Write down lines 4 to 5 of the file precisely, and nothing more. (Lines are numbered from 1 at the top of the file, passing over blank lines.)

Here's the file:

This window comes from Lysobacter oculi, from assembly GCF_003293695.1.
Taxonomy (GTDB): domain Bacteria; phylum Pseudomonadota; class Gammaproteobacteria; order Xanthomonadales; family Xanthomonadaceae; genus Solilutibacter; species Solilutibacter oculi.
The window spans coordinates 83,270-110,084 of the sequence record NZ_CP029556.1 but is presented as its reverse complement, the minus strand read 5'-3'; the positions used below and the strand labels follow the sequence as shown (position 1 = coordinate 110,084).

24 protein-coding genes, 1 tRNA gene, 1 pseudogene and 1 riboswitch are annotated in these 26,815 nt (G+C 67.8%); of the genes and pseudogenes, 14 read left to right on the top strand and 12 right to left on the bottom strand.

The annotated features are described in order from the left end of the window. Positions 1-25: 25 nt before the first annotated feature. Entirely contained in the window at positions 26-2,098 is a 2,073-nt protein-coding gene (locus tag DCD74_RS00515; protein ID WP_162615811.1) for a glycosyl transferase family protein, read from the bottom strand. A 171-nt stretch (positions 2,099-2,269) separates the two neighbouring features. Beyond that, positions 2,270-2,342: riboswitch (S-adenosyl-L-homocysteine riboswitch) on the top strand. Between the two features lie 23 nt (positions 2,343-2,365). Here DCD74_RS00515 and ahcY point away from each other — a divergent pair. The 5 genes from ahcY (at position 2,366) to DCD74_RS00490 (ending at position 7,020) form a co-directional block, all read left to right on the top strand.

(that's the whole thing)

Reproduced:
24 protein-coding genes, 1 tRNA gene, 1 pseudogene and 1 riboswitch are annotated in these 26,815 nt (G+C 67.8%); of the genes and pseudogenes, 14 read left to right on the top strand and 12 right to left on the bottom strand.

The annotated features are described in order from the left end of the window. Positions 1-25: 25 nt before the first annotated feature. Entirely contained in the window at positions 26-2,098 is a 2,073-nt protein-coding gene (locus tag DCD74_RS00515; protein ID WP_162615811.1) for a glycosyl transferase family protein, read from the bottom strand. A 171-nt stretch (positions 2,099-2,269) separates the two neighbouring features. Beyond that, positions 2,270-2,342: riboswitch (S-adenosyl-L-homocysteine riboswitch) on the top strand. Between the two features lie 23 nt (positions 2,343-2,365). Here DCD74_RS00515 and ahcY point away from each other — a divergent pair. The 5 genes from ahcY (at position 2,366) to DCD74_RS00490 (ending at position 7,020) form a co-directional block, all read left to right on the top strand.